- Existing infection or perforation
- Organisms present BEFORE procedure
Examples: Abscess I&D, perforated bowel, peritonitis, wound debridement, positive cultures pre-op


How can hemodynamics be assessed on a physical exam? What can you LOOK AT?

Fluid status can be assessed by looking at
• Blood pressure
• Heart rate
• Intake and Output
• Mental status
• Skin perfusion
• Weight


What are IV fluids that can be used to replace losses?

Types of Intravenous Fluid
• Lactated Ringer’s
• Normal saline (0.9%)
• Half normal saline (0.45%)
• D5 and half normal saline
• Albumin
• Dextran


What is the difference between crystalloid and colloid fluids?

Both crystalloids and colloids increase intestinal blood flow and systemic arterial pressure; however, colloids may have a longer duration of effect. Colloids also result in a net movement of fluid from the intestinal lumen to the blood, whereas crystalloids can exacerbate transmucosal fluid movement into the intestinal lumen.


How do you calculate how much fluid a patient should get post-op?

Maintenance IVF Calculations
• 100/50/20 Rule
• 100mL/kg for first 10kg
• 50mL/kg for next 10kg
• 20mL/kg for every kg over 20
•Gives total fluid for 24 hours
• 4/2/1 Rule
• 4mL/kg for the first 10kg
• 2mL/kg for next 10kg
• 1mL/kg for every kg over 20.
•Gives hourly IVF rate


What are risks faced by someone with diabetes and surgery?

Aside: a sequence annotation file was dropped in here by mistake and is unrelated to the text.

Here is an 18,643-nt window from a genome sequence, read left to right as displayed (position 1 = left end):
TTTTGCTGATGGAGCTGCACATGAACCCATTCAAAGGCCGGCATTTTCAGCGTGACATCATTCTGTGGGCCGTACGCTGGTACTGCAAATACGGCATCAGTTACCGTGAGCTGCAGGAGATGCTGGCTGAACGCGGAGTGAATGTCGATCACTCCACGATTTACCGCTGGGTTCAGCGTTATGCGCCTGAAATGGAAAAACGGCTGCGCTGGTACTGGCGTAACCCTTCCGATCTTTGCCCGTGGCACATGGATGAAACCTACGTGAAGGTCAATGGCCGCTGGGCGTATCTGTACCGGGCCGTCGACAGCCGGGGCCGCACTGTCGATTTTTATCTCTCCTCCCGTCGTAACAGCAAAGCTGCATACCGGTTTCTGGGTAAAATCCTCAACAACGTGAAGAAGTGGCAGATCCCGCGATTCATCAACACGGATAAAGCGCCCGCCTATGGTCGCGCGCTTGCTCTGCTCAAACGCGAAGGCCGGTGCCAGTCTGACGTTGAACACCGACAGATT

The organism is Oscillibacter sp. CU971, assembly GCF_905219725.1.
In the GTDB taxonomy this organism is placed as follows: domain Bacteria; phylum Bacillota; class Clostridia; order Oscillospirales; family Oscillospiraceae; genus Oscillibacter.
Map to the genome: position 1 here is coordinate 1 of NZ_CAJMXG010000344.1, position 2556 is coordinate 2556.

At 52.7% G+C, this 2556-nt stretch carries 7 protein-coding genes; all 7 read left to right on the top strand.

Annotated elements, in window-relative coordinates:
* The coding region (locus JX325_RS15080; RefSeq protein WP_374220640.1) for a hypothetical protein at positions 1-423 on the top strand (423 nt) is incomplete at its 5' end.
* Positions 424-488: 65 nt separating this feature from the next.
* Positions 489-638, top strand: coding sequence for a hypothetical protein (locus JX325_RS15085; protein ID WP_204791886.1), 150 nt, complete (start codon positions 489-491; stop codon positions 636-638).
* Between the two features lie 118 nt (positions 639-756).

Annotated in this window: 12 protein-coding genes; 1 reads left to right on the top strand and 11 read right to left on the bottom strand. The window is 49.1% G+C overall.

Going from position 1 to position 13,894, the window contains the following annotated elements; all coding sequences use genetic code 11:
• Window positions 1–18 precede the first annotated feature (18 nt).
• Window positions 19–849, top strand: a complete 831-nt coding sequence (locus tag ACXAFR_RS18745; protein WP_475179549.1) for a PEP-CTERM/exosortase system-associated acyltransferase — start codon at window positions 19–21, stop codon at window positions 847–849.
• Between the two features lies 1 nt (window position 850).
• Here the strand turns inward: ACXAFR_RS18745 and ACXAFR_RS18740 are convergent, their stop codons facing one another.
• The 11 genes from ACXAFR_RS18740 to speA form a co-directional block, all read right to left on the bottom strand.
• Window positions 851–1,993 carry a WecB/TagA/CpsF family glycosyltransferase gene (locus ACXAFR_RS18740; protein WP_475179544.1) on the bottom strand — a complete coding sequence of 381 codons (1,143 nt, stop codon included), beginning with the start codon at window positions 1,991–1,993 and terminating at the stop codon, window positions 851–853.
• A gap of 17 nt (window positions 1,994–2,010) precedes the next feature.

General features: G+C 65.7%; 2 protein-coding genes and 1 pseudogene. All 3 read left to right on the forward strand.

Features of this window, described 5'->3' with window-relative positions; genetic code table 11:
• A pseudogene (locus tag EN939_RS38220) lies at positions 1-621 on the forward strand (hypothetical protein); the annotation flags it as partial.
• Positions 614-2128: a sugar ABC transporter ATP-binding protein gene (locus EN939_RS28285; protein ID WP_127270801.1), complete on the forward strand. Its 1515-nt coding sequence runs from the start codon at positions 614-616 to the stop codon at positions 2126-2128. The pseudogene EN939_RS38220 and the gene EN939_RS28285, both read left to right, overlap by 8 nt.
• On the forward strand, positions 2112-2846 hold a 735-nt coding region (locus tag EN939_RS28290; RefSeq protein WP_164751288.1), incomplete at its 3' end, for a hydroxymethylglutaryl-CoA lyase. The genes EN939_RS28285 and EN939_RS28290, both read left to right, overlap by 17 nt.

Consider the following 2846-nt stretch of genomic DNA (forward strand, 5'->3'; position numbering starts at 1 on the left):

If diabetes is controlled on DIET:
-measure glucose every 4 hours, while fasting or NPO and give SC regular insulin as needed to maintain blood glucose between 140-200. Avoid glucose containing solution during surgery.
if diabetes is controlled on ORAL medication
- last dose should be taken the evening before surgery. measure glucose every 4 hours while fasting or NPO and give SC regular insulin as needed to maintain blood glucose between 140-200. Measure every 4 hours during surgery. resume oral therapy when patient returns to baseline diet.


what needs to be considered in a patient with hyperthyroidism? hypothyroidism?

hyperthyroidism is at risk for thyroid storm.
hypothyroidism is at risk for hypotension, HF, cardiac arrest and death.

Endocrinologist should be consulted.


What are several ways to prevent surgical site infections?

wash hands, wash patient when antiseptic agents, remove hair, give antibiotics


what is a common finding in liver enzymes post-op?

Postoperative elevation of serum aminotransferase levels is relatively common finding after major surgery. Most are common, and tend to go away with time.


What is an important pulmonary post-op complication?

atelectesis and pneumonia (most people die from pneumonia)


What are the risks for pulmonary complications

a. Upper abdominal or cardiothoracic surgery
b. Prolonged anesthesia time
c. Emergency surgery
d. Age > 60
f. Heart failure
g. Severe systemic disease
h. Tobacco use
i. Impaired cognition
j. Functional dependcy or prior stroke
k. Sepsis
l. Low serum albumin
m. Obstructive sleep apnea


Current recommendations for perioperative anticoagulation management:

Current recommendations for perioperative anticoagulation management:

If thromboembolic risk is…LOW:
Then…stop warfarin 5 days before surgery
Measure INR the day before to make sure it is below 1.6
If hemostasis permits, start warfarin 12-24 hours post op
No bridging needed

If risk is HIGH
Then you need to do bridging with medications. Stop warfarin 5 days before surgery and start on heparin 2 days after stopping warfarin. Make sure INR is <1.6 day before surgery. Can continue bridging or go back to warfarin post op